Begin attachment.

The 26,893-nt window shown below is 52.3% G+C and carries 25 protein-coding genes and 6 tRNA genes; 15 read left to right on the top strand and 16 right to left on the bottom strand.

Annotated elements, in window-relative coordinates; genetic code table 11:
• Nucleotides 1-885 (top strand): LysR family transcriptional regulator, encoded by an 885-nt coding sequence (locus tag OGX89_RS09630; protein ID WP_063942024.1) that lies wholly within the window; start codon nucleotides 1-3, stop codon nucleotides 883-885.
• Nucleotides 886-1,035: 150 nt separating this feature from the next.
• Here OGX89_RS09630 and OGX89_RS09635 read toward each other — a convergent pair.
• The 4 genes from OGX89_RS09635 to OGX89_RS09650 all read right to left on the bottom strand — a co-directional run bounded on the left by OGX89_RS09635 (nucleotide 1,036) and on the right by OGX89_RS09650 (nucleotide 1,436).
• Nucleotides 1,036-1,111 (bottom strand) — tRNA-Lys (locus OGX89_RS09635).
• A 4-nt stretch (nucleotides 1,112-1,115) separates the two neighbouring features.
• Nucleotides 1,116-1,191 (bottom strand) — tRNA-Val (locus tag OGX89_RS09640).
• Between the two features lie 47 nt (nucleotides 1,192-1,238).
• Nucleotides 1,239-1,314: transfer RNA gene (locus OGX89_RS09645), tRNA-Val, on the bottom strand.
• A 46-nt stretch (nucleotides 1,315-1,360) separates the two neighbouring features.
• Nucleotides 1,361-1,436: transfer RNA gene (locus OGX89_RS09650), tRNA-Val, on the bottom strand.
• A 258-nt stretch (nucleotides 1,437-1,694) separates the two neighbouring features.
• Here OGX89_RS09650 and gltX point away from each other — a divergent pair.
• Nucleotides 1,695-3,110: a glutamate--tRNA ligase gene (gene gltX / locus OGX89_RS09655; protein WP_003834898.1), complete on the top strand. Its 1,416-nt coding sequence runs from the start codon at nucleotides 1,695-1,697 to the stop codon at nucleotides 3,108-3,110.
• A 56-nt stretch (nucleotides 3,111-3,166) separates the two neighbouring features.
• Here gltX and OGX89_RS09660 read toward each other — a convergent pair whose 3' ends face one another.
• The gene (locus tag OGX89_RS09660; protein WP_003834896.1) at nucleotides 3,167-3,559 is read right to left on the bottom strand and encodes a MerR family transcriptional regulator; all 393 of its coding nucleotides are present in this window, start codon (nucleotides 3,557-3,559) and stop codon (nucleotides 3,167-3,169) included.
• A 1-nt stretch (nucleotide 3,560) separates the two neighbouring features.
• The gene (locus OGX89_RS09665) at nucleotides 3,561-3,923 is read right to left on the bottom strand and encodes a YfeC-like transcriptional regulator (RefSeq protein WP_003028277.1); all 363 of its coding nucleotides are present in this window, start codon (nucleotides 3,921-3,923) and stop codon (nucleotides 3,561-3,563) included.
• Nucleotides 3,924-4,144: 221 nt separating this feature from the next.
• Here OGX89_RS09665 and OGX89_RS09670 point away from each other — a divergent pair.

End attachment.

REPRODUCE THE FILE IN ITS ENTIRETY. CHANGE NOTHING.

The 26,893-nt window shown below is 52.3% G+C and carries 25 protein-coding genes and 6 tRNA genes; 15 read left to right on the top strand and 16 right to left on the bottom strand.

Annotated elements, in window-relative coordinates; genetic code table 11:
• Nucleotides 1-885 (top strand): LysR family transcriptional regulator, encoded by an 885-nt coding sequence (locus tag OGX89_RS09630; protein ID WP_063942024.1) that lies wholly within the window; start codon nucleotides 1-3, stop codon nucleotides 883-885.
• Nucleotides 886-1,035: 150 nt separating this feature from the next.
• Here OGX89_RS09630 and OGX89_RS09635 read toward each other — a convergent pair.
• The 4 genes from OGX89_RS09635 to OGX89_RS09650 all read right to left on the bottom strand — a co-directional run bounded on the left by OGX89_RS09635 (nucleotide 1,036) and on the right by OGX89_RS09650 (nucleotide 1,436).
• Nucleotides 1,036-1,111 (bottom strand) — tRNA-Lys (locus OGX89_RS09635).
• A 4-nt stretch (nucleotides 1,112-1,115) separates the two neighbouring features.
• Nucleotides 1,116-1,191 (bottom strand) — tRNA-Val (locus tag OGX89_RS09640).
• Between the two features lie 47 nt (nucleotides 1,192-1,238).
• Nucleotides 1,239-1,314: transfer RNA gene (locus OGX89_RS09645), tRNA-Val, on the bottom strand.
• A 46-nt stretch (nucleotides 1,315-1,360) separates the two neighbouring features.
• Nucleotides 1,361-1,436: transfer RNA gene (locus OGX89_RS09650), tRNA-Val, on the bottom strand.
• A 258-nt stretch (nucleotides 1,437-1,694) separates the two neighbouring features.
• Here OGX89_RS09650 and gltX point away from each other — a divergent pair.
• Nucleotides 1,695-3,110: a glutamate--tRNA ligase gene (gene gltX / locus OGX89_RS09655; protein WP_003834898.1), complete on the top strand. Its 1,416-nt coding sequence runs from the start codon at nucleotides 1,695-1,697 to the stop codon at nucleotides 3,108-3,110.
• A 56-nt stretch (nucleotides 3,111-3,166) separates the two neighbouring features.
• Here gltX and OGX89_RS09660 read toward each other — a convergent pair whose 3' ends face one another.
• The gene (locus tag OGX89_RS09660; protein WP_003834896.1) at nucleotides 3,167-3,559 is read right to left on the bottom strand and encodes a MerR family transcriptional regulator; all 393 of its coding nucleotides are present in this window, start codon (nucleotides 3,557-3,559) and stop codon (nucleotides 3,167-3,169) included.
• A 1-nt stretch (nucleotide 3,560) separates the two neighbouring features.
• The gene (locus OGX89_RS09665) at nucleotides 3,561-3,923 is read right to left on the bottom strand and encodes a YfeC-like transcriptional regulator (RefSeq protein WP_003028277.1); all 363 of its coding nucleotides are present in this window, start codon (nucleotides 3,921-3,923) and stop codon (nucleotides 3,561-3,563) included.
• Nucleotides 3,924-4,144: 221 nt separating this feature from the next.
• Here OGX89_RS09665 and OGX89_RS09670 point away from each other — a divergent pair.